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    1. Yes, thanks so much, Tammy! With all the things I've learned this summer, I'm hoping I'll have a healthier, lusher garden next summer. I hate to wish for snow, but we're going to need it. Sounds like your dogs have the right idea!

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  3. Great post! Lots I can identify with, including how tiring it is keeping a garden alive during a hot, dry summer. I learned many similar lessons during NC's drought of 2007-2008. The most pleasant surprise was that most native perennials that seemed to die during the drought just went dormant and came back the next year. And forget about hydrangeas in hot, dry conditions... That is fascinating about the squirrels and heat dumping. I've seen birds appear to bask in the sun, spreading their feathers. I wonder if they're doing it for similar reasons or they really are enjoying the sun, as I've assumed?

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    1. Thanks, Sheila. I wish we didn't have to learn these lessons, but maybe they help us prepare even for normal gardening seasons. I've seen birds do that, too. I always figured they were taking advantage of the sun to dry their feathers, but maybe as you say they're heat-dumping, too.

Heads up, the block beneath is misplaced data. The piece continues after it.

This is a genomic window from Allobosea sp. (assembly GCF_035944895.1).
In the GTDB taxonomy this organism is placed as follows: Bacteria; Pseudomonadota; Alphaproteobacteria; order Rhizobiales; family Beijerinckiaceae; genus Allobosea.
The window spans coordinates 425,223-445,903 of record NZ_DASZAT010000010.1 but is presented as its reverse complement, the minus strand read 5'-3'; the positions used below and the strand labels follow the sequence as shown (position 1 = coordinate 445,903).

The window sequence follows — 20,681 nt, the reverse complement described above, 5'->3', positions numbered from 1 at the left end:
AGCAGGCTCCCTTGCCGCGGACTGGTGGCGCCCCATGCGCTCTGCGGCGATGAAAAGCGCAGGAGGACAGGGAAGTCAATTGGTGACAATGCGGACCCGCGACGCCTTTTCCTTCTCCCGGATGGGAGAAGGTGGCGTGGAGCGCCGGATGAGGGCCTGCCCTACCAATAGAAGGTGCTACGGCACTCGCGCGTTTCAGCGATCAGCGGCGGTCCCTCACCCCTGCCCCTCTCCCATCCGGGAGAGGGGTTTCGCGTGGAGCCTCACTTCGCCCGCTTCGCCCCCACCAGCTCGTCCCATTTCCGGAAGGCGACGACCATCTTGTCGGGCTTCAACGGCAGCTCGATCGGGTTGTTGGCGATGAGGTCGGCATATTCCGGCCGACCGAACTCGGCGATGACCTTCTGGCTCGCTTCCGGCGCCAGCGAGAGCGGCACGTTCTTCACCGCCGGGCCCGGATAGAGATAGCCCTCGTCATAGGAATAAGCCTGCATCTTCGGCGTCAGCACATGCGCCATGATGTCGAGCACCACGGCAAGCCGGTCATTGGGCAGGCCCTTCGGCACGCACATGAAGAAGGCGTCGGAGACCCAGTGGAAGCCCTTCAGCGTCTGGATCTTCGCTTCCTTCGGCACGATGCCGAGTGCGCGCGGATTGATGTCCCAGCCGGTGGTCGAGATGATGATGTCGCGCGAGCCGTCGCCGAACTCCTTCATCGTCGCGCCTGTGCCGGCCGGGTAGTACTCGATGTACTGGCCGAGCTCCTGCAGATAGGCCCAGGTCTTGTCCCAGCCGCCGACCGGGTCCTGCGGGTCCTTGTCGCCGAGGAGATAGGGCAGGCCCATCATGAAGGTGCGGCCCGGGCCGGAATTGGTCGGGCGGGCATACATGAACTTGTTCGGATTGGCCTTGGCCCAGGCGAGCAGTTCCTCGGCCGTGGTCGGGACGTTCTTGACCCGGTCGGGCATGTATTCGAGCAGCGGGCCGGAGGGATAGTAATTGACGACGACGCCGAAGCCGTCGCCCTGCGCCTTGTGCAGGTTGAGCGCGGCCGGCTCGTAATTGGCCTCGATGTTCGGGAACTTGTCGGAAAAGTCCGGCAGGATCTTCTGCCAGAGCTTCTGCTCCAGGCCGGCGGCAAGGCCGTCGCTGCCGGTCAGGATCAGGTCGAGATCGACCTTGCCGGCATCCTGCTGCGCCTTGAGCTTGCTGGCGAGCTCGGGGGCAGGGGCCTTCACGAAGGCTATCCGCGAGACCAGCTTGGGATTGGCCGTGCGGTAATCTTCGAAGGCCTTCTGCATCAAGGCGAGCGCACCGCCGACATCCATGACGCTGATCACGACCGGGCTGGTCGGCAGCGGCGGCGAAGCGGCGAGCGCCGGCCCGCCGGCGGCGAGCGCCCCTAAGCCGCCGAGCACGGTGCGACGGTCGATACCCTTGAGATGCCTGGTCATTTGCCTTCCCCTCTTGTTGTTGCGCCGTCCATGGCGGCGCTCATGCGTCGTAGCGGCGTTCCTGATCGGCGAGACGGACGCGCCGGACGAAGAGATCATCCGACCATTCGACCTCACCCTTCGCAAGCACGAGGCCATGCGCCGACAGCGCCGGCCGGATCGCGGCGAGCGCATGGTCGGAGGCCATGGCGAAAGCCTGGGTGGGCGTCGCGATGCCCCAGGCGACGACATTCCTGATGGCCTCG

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  4. I raised a squirrel before..their little hearts beat like crazy they have a high metabolism

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    1. Sharon: They seems pretty frenetic, so I'm not surprised their heartbeats and metabolisms are fast/high. Before I got to the window, there were two of them stretched out on the table. One left, and then I thought I'd better snap the photo and not risk running outside to get it.

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  5. So many lessons learned related to your dry summer! From over here in London the only thing I can say is that I agree we have had a bizarre summer…the wettest June, July and August on record (more than 100 years), so my lessons are very different this year. And I have also felt the support and encouragement from fellow garden bloggers this summer, it has been heart warming and touching. Let’s hope for a ‘normal’ autumn for us all!

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    1. Yes, Helene, that would be wonderful if we both had comfortable, "normal" autumns. I still can't get over the fact that we're experience extreme opposite conditions this summer.

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  6. Vines seem to be hard hit this year lacking water. I noticed far less bloom than other years. And I noticed more squirrels prostrate on my block walls. I guess that was cooler for them. My husband raised squirrels too like Sharon. They were a little overly friendly and would jump on people entering the garden (at his mom's house).